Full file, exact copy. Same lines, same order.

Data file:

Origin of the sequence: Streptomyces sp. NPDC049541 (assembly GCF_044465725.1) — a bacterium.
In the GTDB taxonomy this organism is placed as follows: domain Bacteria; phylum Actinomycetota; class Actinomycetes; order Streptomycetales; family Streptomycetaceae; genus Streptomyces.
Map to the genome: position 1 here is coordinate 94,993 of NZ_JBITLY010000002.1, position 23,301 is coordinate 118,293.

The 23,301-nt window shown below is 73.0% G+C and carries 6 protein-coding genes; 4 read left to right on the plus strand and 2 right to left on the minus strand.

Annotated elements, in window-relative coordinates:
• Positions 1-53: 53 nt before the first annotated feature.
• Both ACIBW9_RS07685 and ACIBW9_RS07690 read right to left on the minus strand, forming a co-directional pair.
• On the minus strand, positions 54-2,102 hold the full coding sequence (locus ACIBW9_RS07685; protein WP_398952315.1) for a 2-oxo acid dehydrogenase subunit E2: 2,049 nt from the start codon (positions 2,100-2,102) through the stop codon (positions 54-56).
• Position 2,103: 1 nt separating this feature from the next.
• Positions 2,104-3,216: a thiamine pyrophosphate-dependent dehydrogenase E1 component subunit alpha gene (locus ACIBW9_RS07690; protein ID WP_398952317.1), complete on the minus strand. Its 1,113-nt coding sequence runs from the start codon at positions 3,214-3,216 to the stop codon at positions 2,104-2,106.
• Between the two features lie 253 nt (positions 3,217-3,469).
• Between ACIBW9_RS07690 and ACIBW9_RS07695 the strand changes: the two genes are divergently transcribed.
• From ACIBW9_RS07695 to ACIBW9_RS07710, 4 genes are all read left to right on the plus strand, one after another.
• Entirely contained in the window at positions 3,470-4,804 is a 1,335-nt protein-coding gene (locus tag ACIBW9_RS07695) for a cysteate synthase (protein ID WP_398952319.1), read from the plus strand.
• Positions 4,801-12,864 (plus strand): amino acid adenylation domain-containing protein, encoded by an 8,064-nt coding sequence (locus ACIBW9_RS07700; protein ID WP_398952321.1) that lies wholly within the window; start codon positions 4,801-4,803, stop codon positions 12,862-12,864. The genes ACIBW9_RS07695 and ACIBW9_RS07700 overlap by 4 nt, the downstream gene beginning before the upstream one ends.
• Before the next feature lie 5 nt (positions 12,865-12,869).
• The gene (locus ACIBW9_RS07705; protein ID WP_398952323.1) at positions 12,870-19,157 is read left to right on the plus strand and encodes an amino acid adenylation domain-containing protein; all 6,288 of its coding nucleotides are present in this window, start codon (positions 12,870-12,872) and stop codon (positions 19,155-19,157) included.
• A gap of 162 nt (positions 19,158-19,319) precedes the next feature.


Origin of the sequence: Streptomyces sp. NPDC049541 (assembly GCF_044465725.1) — a bacterium.
In the GTDB taxonomy this organism is placed as follows: domain Bacteria; phylum Actinomycetota; class Actinomycetes; order Streptomycetales; family Streptomycetaceae; genus Streptomyces.
Map to the genome: position 1 here is coordinate 94,993 of NZ_JBITLY010000002.1, position 23,301 is coordinate 118,293.

The 23,301-nt window shown below is 73.0% G+C and carries 6 protein-coding genes; 4 read left to right on the plus strand and 2 right to left on the minus strand.

Annotated elements, in window-relative coordinates:
• Positions 1-53: 53 nt before the first annotated feature.
• Both ACIBW9_RS07685 and ACIBW9_RS07690 read right to left on the minus strand, forming a co-directional pair.
• On the minus strand, positions 54-2,102 hold the full coding sequence (locus ACIBW9_RS07685; protein WP_398952315.1) for a 2-oxo acid dehydrogenase subunit E2: 2,049 nt from the start codon (positions 2,100-2,102) through the stop codon (positions 54-56).
• Position 2,103: 1 nt separating this feature from the next.
• Positions 2,104-3,216: a thiamine pyrophosphate-dependent dehydrogenase E1 component subunit alpha gene (locus ACIBW9_RS07690; protein ID WP_398952317.1), complete on the minus strand. Its 1,113-nt coding sequence runs from the start codon at positions 3,214-3,216 to the stop codon at positions 2,104-2,106.
• Between the two features lie 253 nt (positions 3,217-3,469).
• Between ACIBW9_RS07690 and ACIBW9_RS07695 the strand changes: the two genes are divergently transcribed.
• From ACIBW9_RS07695 to ACIBW9_RS07710, 4 genes are all read left to right on the plus strand, one after another.
• Entirely contained in the window at positions 3,470-4,804 is a 1,335-nt protein-coding gene (locus tag ACIBW9_RS07695) for a cysteate synthase (protein ID WP_398952319.1), read from the plus strand.
• Positions 4,801-12,864 (plus strand): amino acid adenylation domain-containing protein, encoded by an 8,064-nt coding sequence (locus ACIBW9_RS07700; protein ID WP_398952321.1) that lies wholly within the window; start codon positions 4,801-4,803, stop codon positions 12,862-12,864. The genes ACIBW9_RS07695 and ACIBW9_RS07700 overlap by 4 nt, the downstream gene beginning before the upstream one ends.
• Before the next feature lie 5 nt (positions 12,865-12,869).
• The gene (locus ACIBW9_RS07705; protein ID WP_398952323.1) at positions 12,870-19,157 is read left to right on the plus strand and encodes an amino acid adenylation domain-containing protein; all 6,288 of its coding nucleotides are present in this window, start codon (positions 12,870-12,872) and stop codon (positions 19,155-19,157) included.
• A gap of 162 nt (positions 19,158-19,319) precedes the next feature.